Lessons from Bengaluru’s water crisis

Balancing development ambitions with changing climate key

Once upon a time, Bengaluru was called the city of lakes. Today rampant urbanisation has decimated the lakes and the city is staring at an alarming water management crisis. Bengaluru, historically reliant on its lakes and reservoirs due to its challenging geography and scarce rainfall, is now grappling with its worst drought in 40 years. The city’s rapid expansion has ironically led to the destruction of the very water bodies that fuelled its growth, with the number of lakes plummeting from 1,000 to under 100. This crisis, affecting 7,000 villages, 1,100 wards and 220 talukas, is a stark reminder of the consequences of unplanned urbanisation. The combination of dwindling green spaces, vanishing water bodies, and a falling groundwater table paints a grim picture as the city braces for an even hotter summer.

Today, Bengaluru’s lakes are facing two significant challenges: direct encroachment and diminishing interconnections. This trend has not only increased the city’s susceptibility to drought but has also heightened the risk of flooding, exemplified by the events of 2023. Consequently, Bengaluru now requires Rs2,800 crore to repair a drainage network damaged by uncontrolled urbanisation-induced flooding, highlighting the level of financial damage such crises entail. Furthermore, lakes and stormwater drains have transformed into repositories for sewage discharged from nearby buildings and catchment areas. This has exacerbated their inability to effectively capture rainwater or stormwater, thereby compounding both the ongoing drought crisis and the flooding incident of 2023.

What Bengaluru is currently experiencing is a result of extreme mismanagement of water resources, because of reducing green spaces and a rapidly expanding concrete jungle. The city has seen a 1,055 per cent increase in the built-up areas in the past few decades, shrinking the water surface significantly. The water spread has fallen by a sharp 70 per cent in the last 50 years. Of the few remaining water bodies, a staggering 98 per cent has fallen victim to encroachment, with 90 per cent of them contaminated by untreated sewage or industrial effluents. This has had adverse effects on groundwater recharge rates, exacerbated by the substantial reduction in water coverage. These factors lie at the heart of the current crisis confronting the city.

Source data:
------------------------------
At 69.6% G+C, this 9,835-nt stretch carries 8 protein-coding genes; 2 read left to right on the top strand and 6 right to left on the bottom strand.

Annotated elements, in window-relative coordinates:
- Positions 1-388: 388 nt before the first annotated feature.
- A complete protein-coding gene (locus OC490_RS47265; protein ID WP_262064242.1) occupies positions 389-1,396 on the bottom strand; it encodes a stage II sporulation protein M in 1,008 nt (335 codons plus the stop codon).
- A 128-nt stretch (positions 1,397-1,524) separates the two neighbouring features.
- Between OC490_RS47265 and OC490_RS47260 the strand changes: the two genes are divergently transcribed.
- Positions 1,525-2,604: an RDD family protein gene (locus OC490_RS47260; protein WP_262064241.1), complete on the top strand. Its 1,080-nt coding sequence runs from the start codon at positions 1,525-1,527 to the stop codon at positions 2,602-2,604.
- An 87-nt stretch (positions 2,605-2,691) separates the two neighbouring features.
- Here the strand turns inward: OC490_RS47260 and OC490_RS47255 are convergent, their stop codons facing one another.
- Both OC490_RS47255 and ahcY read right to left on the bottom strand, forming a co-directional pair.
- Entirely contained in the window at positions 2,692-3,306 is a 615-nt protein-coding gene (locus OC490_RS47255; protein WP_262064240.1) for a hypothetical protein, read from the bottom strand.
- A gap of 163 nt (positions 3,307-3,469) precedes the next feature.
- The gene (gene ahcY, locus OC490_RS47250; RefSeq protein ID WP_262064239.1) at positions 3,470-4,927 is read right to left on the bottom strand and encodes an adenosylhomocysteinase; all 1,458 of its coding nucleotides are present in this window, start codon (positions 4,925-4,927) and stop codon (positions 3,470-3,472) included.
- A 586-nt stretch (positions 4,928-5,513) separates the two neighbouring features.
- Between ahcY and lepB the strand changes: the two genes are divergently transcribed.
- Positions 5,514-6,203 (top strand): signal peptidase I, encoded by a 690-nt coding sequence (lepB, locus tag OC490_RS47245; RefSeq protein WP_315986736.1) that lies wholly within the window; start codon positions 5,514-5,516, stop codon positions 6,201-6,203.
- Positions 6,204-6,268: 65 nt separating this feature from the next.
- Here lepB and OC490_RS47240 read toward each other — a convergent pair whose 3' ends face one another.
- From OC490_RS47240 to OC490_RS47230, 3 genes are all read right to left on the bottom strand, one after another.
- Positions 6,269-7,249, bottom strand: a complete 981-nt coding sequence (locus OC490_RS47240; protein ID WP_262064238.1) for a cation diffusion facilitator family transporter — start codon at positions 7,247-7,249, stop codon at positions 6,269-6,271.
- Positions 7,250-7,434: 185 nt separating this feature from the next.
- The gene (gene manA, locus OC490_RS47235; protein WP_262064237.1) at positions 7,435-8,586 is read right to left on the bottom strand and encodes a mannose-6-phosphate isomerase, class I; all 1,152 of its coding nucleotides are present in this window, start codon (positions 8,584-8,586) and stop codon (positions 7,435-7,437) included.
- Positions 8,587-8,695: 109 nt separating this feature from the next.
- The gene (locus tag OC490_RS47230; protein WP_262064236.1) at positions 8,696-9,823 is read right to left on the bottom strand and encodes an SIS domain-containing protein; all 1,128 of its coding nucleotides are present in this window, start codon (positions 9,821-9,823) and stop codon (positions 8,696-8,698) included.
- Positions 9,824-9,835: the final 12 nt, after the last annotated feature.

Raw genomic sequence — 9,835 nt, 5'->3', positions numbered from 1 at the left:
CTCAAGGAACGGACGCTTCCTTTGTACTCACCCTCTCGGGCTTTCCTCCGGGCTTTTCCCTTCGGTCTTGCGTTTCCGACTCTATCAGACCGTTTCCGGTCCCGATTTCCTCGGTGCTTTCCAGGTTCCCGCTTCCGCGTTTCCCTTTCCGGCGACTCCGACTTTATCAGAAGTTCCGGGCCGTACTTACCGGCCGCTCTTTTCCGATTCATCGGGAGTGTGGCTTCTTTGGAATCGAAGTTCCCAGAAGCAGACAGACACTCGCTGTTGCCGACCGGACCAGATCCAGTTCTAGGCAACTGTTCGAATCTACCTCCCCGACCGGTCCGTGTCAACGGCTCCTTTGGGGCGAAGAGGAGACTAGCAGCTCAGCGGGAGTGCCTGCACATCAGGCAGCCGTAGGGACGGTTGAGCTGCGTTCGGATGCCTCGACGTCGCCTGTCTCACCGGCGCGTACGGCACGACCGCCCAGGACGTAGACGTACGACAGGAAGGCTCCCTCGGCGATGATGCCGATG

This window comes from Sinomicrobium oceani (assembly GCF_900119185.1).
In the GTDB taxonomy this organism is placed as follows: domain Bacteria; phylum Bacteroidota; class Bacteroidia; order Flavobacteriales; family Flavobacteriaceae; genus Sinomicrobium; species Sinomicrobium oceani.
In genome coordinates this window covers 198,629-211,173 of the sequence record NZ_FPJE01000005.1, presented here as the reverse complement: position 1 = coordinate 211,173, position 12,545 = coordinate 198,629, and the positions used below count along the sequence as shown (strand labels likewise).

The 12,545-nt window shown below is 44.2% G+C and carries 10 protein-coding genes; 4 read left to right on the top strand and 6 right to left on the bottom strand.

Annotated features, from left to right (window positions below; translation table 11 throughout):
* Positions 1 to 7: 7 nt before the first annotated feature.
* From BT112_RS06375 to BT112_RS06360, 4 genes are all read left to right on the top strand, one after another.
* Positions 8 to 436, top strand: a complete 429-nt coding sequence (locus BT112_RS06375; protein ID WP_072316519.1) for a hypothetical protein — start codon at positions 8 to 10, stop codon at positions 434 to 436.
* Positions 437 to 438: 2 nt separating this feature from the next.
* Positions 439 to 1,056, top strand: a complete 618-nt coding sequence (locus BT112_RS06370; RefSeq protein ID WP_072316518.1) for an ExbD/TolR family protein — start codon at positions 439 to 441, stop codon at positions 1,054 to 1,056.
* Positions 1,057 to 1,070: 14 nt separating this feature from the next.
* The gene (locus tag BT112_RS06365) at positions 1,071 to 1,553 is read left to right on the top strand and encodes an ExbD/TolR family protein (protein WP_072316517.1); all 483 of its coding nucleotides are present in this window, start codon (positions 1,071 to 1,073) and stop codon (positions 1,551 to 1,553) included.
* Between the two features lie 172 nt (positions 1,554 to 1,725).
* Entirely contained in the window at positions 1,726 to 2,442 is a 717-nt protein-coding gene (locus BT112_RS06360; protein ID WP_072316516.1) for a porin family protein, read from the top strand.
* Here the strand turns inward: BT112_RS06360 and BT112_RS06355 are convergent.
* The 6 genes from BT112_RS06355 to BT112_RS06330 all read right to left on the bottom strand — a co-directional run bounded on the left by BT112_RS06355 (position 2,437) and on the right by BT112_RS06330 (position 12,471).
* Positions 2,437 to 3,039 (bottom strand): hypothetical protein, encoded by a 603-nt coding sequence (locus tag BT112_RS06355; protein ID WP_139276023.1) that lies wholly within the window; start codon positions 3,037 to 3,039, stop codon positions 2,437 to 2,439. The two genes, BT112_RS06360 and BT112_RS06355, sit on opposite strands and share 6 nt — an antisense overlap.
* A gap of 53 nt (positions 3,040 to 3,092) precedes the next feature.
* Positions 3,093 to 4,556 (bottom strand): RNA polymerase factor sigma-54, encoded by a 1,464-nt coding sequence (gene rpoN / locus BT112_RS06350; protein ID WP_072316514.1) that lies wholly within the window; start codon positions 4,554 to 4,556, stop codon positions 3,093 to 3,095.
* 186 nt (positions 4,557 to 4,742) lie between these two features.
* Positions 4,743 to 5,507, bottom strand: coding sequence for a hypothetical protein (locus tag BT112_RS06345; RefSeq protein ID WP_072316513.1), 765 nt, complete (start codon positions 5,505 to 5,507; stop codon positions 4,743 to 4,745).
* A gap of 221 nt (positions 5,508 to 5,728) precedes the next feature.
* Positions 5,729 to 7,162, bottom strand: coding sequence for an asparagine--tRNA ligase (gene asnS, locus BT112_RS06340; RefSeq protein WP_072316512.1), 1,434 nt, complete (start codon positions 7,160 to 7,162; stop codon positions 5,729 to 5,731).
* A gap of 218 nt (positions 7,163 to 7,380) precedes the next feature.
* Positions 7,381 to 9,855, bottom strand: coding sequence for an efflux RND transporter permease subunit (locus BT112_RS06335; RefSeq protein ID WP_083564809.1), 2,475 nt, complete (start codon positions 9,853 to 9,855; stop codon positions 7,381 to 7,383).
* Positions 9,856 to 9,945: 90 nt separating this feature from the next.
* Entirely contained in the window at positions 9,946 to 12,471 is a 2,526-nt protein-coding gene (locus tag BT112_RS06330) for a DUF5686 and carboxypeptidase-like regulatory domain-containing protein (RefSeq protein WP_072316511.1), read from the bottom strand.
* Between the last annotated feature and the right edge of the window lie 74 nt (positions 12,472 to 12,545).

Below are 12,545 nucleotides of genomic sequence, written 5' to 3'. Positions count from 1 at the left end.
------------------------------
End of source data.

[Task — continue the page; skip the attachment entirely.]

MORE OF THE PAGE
The exodus of tech professionals from Bengaluru to their hometowns is on the rise as the water crisis in India’s tech hub reaches critical levels, making life in the city unsustainable for many. This massive infrastructural defect, where access to water is limited, can further significantly affect the investments Bengaluru attracts in the future. This can also damage Bengaluru’s reputation as a tech-driven economy, with the potential to affect the real estate market. With more than 50 per cent of borewells now dried up alongside plunging groundwater levels, real estate developers are facing a dilemma, whereby uncertainty surrounding water availability is hampering investor confidence, impacting project timelines and profitability, especially with restricted construction permits.

The city needs to redesign and reinstate water recycling and rainwater harvesting mechanisms. At present, only one-third of the city’s wastewater is repurposed externally, replenishing groundwater and surface water reservoirs. The rest flows into lakes or downstream rivers, representing a vast, unused water resource. This wastewater, if rightly utilised, could substantially reduce freshwater consumption and enhance the city’s water resilience if properly treated.

In the next five to six decades, we will see millions relocating to cities as a consequence of urbanisation. Effective water management should sit at the heart of sustainable urbanisation. Bengaluru’s water crisis is an alarm bell highlighting the vital role of efficient water management in sustainable urbanisation and should be taken as a lesson by other cities. Mindless urban development made Bengaluru steer towards options that weren’t as valuable in the long term while allowing more sustainable, already existing options to wither away. Thus, balancing our development ambitions with the changing climate around us will be key in the years to come as India urbanises.

Author is G20 Sherpa. He is ex-CEO, NITI Aayog.